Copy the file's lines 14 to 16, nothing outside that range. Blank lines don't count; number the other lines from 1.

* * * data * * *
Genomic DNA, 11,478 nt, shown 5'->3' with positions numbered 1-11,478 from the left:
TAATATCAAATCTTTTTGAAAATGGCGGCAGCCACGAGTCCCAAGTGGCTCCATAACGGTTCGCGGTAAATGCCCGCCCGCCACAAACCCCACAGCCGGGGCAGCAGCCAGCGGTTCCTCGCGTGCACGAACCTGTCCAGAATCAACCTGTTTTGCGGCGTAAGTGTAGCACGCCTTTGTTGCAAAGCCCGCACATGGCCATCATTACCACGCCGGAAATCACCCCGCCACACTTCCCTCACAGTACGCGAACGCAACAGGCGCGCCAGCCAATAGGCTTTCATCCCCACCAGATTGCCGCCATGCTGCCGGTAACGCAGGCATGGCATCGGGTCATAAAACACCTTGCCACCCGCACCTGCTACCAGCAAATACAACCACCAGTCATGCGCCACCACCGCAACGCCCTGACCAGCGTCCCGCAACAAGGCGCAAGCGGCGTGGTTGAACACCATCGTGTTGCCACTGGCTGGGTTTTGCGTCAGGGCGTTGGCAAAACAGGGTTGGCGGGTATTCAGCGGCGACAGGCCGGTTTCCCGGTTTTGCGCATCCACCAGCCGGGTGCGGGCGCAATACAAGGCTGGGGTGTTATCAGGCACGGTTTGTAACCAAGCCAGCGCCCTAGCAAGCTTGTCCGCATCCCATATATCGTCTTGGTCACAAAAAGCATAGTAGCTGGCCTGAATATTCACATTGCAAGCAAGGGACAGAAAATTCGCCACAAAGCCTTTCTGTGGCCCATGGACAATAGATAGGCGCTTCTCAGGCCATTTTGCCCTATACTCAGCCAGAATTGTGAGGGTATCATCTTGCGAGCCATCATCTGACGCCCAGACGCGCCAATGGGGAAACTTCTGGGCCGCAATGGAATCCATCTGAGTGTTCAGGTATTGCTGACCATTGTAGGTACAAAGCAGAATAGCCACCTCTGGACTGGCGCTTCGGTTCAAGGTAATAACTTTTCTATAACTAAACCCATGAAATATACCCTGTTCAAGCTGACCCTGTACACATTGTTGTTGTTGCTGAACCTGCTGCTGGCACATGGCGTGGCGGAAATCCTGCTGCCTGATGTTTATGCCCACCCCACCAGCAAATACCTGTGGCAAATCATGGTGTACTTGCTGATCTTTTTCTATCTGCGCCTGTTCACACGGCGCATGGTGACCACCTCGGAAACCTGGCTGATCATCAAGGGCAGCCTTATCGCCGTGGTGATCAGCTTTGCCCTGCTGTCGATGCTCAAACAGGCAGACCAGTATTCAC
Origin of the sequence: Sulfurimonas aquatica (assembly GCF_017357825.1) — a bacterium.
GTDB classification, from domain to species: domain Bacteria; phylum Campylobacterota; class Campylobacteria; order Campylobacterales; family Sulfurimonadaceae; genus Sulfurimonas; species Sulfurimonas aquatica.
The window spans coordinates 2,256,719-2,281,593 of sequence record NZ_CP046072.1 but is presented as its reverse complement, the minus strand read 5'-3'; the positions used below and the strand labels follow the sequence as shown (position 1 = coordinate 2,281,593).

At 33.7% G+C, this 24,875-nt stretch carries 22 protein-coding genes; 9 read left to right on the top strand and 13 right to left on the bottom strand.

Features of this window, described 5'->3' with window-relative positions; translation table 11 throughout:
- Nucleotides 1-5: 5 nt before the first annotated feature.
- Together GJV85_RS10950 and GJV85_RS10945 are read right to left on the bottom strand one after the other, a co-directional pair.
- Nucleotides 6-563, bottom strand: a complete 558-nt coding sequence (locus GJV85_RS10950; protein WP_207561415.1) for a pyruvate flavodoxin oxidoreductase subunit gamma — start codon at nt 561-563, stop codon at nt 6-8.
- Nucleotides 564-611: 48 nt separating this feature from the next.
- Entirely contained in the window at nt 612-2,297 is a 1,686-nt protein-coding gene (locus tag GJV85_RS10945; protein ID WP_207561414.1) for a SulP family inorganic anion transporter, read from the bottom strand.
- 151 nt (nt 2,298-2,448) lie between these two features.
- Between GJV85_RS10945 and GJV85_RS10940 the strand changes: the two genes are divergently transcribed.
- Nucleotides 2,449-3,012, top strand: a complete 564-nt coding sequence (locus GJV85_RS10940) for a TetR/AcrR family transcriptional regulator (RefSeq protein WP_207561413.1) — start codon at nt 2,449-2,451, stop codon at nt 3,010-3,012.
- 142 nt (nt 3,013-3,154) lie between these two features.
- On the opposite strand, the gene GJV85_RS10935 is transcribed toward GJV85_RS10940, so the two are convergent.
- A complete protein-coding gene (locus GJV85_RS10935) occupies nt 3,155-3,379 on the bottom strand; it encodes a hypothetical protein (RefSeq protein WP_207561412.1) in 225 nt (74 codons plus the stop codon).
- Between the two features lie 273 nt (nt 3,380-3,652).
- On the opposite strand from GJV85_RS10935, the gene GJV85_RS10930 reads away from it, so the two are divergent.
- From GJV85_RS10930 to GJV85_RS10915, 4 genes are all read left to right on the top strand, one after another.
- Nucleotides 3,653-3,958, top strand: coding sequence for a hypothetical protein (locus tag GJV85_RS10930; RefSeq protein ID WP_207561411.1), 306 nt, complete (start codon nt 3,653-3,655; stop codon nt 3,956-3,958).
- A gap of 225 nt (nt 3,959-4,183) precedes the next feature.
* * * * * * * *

- Between GJV85_RS10945 and GJV85_RS10940 the strand changes: the two genes are divergently transcribed.
- Nucleotides 2,449-3,012, top strand: a complete 564-nt coding sequence (locus GJV85_RS10940) for a TetR/AcrR family transcriptional regulator (RefSeq protein WP_207561413.1) — start codon at nt 2,449-2,451, stop codon at nt 3,010-3,012.
- 142 nt (nt 3,013-3,154) lie between these two features.